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Saranac Lake seeks consensus on Adirondack rail trail debate

Tourists enjoy the Adirondack Scenic Railroad at the Union Depot in Saranac Lake.

Tourists enjoy the Adirondack Scenic Railroad at the Union Depot in Saranac Lake. Photo by Andy Flynn.

— The Saranac Lake Village Board is planning to invite stakeholders in the controversial Great Adirondack Recreation Trail to a meeting to begin the process of reaching a consensus on the issue.

Upon the recommendation of Mayor Clyde Rabideau, trustees agreed to take the lead on finding answers to the many questions surrounding the creation of a recreation trail along the Adirondack Scenic Railroad from Saranac Lake to Old Forge. The project, as proposed by the Adirondack Recreational Trail Advocates (ARTA), would include tearing up most of the railroad tracks.

During the July 23 Village Board meeting, ARTA officials asked board members to pass a resolution supporting the recreation trail. Knowing that there is a group in Tupper Lake – Next Stop! Tupper Lake – interested in rebuilding the tracks and extending the Adirondack Scenic Railroad from Saranac Lake to Tupper Lake, Rabideau said he would consider the resolution after speaking with some Tupper Lakers to get their views. He received 22 emails on the topic from Tupper Lake residents, most of them supporting the trail, plus Historic Saranac Lake officials, who were in favor of keeping the rails. The mayor also said he did some homework on his own and found more questions than answers.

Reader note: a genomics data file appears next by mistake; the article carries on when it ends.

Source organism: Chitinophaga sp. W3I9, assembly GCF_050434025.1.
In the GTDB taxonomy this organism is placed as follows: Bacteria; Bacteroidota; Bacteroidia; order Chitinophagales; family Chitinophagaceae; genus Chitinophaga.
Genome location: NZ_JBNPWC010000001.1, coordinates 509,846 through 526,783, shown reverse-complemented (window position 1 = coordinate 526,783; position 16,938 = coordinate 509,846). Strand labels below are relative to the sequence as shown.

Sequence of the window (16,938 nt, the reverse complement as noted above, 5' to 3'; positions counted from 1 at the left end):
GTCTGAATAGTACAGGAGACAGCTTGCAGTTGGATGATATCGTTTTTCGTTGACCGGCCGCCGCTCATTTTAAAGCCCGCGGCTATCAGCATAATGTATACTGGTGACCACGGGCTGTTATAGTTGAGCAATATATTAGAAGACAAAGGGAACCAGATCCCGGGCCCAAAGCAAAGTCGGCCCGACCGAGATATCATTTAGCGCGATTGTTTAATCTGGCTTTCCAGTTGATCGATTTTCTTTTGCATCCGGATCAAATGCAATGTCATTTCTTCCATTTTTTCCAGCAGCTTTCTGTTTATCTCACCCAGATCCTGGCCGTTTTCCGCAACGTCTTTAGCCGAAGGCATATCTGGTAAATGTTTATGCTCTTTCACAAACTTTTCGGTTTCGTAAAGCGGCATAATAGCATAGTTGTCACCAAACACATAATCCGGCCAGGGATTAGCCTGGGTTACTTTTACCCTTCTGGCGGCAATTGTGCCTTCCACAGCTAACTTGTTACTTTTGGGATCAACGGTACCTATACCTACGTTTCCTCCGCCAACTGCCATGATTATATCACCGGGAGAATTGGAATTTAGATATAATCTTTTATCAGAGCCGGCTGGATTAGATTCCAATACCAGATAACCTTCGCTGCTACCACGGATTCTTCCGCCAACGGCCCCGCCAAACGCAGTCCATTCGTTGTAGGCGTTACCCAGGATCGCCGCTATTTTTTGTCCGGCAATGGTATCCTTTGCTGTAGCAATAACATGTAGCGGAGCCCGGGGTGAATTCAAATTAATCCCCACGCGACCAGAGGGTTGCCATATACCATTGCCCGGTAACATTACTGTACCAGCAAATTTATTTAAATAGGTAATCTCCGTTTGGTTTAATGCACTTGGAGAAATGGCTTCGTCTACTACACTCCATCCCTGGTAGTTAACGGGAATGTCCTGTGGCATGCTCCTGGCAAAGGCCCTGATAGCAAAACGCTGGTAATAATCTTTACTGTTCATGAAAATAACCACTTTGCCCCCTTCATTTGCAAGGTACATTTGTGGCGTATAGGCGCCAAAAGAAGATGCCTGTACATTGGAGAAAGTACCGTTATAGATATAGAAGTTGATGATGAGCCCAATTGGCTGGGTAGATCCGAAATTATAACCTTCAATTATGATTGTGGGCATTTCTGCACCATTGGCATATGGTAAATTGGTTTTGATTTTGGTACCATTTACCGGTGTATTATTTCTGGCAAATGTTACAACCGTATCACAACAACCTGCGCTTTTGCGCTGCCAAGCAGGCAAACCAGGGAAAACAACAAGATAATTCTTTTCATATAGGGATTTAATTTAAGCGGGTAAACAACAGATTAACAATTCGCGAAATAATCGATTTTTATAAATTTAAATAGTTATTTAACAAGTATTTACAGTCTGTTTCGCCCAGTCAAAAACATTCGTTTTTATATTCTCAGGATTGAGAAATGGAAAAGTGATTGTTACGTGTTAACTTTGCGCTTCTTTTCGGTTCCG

“I also felt that there really wasn’t any definition of the proposed use of the trail, such as ATVs, four-wheelers and other motorized use,” Rabideau said. “Are there any restrictions? Are ATVs and four-wheelers allowed? Will they go through our village and be noise problems with these vehicles?”

What are the implications with going through Forever Wild lands with the trail? Can the tracks be torn up even though the rail corridor is on the National Register of Historic Places? These are some questions that Rabideau would like answered.

Due to the fact that the opposing sides of this controversy – ARTA and the Adirondack Scenic Railroad supporters – are continually using the media to argue their cases, Mayor Rabideau said he would like to create a fact-based dialogue. Until then, it is “premature” for the Saranac Lake Village Board to pass a resolution at this time supporting either side of the issue.

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